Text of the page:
5 Secrets to Saving Money on Your Living Room Renovation

|Posted by | Home and Living, Personal Loans

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Keep your living room renovation costs in Singapore within budget, without sacrificing style or quality.

The living room is the centrepiece of your flat. So whether you’re staying in it or looking to raise rental income, this is where the bulk of renovation costs in Singapore often goes.

Be warned, though: because it’s so showy, a lot of pricey furnishings will burn a hole in your pocket. Here’s how you can save money on living room renovations, without sacrificing style or quality.

Use a Renovation Loan Before a Personal Loan

It might be tempting to take a personal loan for home renovations, but you should try to get a reno loan first. Most personal loans have an interest rate of six to nine per cent per annum in Singapore. On the other hand, a renovation loan (reno loan) typically has a rate of around five per cent per annum.

Also, if you just took a mortgage from the same bank, you can sometimes bargain for special deals such as six months interest free on a reno loan (speak to the mortgage banker who arranged your home loan).

Reno loans in Singapore are usually capped at $30,000, so if you are renovating a large flat you may go over this amount. In such a situation you might also have to take a personal loan, but do that only after using the reno loan.

There’s No Need to Buy Original Designer Furniture

These days, most interior design firms in Singapore have their own workshop. If you see a particular piece of furniture that you like, you can ask them to craft something similar. There’s no need to pay huge sums for the original designer piece, as you are mainly paying for branding and marketing.

Another upside to this is that you can add personal touches. For example, you can pick a coffee table from a magazine, but ask for personalised touches such as a glass top instead of a wooden one.

Carpets Cost Less Than Fancy Flooring

Barring collector pieces, carpets are more affordable in Singapore these days. Most of the time, it will be more cost-effective to buy a large carpet than to put in parquet flooring or marble tiles. Even a plain vinyl floor can look quite attractive with the right sort of carpeting.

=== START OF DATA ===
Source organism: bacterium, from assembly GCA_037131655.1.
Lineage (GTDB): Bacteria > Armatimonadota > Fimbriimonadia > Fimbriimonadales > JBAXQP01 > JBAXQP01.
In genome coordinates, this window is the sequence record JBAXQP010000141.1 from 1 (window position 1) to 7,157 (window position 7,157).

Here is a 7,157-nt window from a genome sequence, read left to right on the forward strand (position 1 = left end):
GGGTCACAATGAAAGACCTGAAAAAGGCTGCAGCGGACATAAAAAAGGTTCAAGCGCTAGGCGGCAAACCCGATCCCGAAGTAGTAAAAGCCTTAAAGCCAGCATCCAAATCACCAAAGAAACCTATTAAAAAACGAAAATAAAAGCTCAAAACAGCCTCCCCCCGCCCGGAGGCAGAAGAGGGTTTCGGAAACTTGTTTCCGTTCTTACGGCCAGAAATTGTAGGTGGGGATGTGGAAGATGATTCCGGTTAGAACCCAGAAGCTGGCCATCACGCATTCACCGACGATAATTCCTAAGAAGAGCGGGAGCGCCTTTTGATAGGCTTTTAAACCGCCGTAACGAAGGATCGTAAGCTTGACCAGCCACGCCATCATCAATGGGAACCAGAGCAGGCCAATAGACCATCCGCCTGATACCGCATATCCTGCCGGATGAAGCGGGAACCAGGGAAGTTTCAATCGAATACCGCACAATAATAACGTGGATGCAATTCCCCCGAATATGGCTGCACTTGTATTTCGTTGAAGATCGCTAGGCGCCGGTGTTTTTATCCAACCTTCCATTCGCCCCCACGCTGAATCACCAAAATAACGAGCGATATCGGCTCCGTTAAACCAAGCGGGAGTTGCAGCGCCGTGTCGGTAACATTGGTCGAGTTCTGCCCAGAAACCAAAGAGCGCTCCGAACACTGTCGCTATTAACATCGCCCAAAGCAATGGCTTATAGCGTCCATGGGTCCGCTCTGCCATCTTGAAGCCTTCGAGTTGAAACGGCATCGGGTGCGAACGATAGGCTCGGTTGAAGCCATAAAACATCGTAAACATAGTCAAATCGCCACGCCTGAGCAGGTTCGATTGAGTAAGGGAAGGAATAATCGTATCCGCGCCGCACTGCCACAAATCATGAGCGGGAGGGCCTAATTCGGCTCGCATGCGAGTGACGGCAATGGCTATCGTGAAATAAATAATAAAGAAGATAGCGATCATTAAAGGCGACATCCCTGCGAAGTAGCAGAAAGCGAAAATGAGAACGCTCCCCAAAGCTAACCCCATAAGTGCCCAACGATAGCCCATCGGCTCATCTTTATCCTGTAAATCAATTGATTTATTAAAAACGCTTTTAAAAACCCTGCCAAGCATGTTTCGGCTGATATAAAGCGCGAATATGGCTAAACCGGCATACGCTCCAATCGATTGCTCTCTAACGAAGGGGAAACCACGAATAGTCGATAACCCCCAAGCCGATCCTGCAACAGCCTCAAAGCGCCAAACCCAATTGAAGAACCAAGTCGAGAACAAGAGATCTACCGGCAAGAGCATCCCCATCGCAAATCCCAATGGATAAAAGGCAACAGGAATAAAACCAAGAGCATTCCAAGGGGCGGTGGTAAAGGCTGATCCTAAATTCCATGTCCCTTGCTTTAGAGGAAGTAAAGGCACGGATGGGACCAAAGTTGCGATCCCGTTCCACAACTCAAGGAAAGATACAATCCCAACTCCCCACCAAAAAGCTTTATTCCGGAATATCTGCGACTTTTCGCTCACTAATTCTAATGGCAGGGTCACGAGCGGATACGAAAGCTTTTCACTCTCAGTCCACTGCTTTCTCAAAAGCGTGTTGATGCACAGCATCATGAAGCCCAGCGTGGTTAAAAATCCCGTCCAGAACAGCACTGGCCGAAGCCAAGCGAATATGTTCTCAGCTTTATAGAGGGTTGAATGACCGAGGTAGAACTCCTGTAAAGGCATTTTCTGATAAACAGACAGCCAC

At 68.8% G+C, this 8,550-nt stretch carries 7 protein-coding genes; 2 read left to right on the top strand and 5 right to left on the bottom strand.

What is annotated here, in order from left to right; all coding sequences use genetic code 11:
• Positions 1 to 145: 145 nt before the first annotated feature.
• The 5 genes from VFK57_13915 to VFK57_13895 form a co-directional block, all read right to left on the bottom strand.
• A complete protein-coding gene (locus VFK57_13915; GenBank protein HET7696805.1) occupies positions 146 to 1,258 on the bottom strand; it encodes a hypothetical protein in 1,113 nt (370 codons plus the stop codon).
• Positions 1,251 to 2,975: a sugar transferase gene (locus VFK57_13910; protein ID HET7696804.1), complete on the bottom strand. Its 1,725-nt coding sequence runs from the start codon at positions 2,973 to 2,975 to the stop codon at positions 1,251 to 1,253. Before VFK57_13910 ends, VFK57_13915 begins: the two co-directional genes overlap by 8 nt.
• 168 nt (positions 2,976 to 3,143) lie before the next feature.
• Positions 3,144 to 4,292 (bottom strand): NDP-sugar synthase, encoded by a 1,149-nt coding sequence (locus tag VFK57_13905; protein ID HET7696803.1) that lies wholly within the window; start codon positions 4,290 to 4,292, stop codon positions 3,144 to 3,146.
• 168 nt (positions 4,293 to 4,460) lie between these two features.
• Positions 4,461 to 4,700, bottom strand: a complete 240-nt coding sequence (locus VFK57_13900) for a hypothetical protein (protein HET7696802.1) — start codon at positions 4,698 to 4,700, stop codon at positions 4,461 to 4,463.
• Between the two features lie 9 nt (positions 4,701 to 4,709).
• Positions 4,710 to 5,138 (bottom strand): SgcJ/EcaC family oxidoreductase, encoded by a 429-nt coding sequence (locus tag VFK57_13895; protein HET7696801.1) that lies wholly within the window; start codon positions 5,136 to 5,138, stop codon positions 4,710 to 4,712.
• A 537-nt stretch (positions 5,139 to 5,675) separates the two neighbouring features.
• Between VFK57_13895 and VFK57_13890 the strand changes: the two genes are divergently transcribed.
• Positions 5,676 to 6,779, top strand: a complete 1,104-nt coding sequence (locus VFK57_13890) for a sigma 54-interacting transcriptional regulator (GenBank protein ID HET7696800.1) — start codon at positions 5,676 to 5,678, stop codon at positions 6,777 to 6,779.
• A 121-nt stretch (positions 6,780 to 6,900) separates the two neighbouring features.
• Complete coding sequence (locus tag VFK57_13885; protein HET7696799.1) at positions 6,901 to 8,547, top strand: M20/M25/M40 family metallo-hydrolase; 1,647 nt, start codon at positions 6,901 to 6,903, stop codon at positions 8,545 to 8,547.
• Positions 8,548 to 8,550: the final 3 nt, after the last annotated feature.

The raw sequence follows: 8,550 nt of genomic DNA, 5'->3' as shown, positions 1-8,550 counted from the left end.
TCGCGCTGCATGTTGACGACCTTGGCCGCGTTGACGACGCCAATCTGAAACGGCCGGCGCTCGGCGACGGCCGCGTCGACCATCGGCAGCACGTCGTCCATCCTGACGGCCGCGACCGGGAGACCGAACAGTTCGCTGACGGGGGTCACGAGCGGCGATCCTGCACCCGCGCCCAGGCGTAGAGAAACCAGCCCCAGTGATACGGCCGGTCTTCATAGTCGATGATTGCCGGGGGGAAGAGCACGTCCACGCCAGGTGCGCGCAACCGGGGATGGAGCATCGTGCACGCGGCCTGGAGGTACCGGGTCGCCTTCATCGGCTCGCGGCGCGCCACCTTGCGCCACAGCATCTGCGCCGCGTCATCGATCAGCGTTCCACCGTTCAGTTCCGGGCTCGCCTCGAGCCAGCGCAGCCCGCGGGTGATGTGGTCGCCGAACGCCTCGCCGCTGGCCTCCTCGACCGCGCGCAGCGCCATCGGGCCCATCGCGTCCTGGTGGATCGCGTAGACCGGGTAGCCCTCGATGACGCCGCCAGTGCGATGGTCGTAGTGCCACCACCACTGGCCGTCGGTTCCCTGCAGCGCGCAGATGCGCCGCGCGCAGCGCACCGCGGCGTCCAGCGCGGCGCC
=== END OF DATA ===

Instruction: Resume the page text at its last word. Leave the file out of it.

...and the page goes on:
The downside is that you will need to do more vacuuming, but the financial upsides are clear. Carpets are not only cheaper at the outset, they are also cheaper to replace; damaged flooring or cracked tiles will cost you a lot more to fix up.

Don’t Install a False Ceiling

False ceilings are almost guaranteed to bust your budget. Even a false ceiling on a 70 square foot room can end up running a bill of over $20,000+, depending on the details needed. And after paying for this, maintenance is a headache; air-conditioner ducts leak and electrical wiring gets faulty, and they often require someone to punch a hole in the false ceiling to fix things.

So as far as possible, just don’t.

Paint Your Walls Instead of Getting Wallpaper

You can paint a four-room flat for around $1,500 these days. But that probably won’t cover the cost of wallpapering just your living room.

Apart from being more expensive and time-consuming to put into place, wallpaper has problems in Singapore’s humid conditions (turning the air conditioner on and off will make things worse). The moisture often causes peels and cracks in the wallpaper, which is expensive to replace.

In some cases, the design of wallpaper you require will no longer be in production. This will necessitate buying a new design, and wallpapering everything all over again.

Landlords Should Aim to Break Even in Six Months

If you are renovating the living room as a form of asset enhancement, consider how much you are raising the rent by (rentability is a whole other topic, do speak to an agent for more advice). In any case, the raised rental income should be sufficient to cover the cost of renovations within six months; otherwise, save the money for something else.

Also, keep in mind the demographic of your tenant. Renovations have a big impact if your are renting out a district 9 or 10 property, to expatriates with a big housing allowance. If you are renting out a mass market unit or an HDB unit, more budget-conscious tenants generally won’t pay much more for aesthetic reasons.

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Ryan
By Ryan Ong
Ryan has been writing about finance for the last 10 years. He also has his fingers in a lot of other pies, having written for publications such as Men’s Health, Her World, Esquire, and Yahoo! Finance.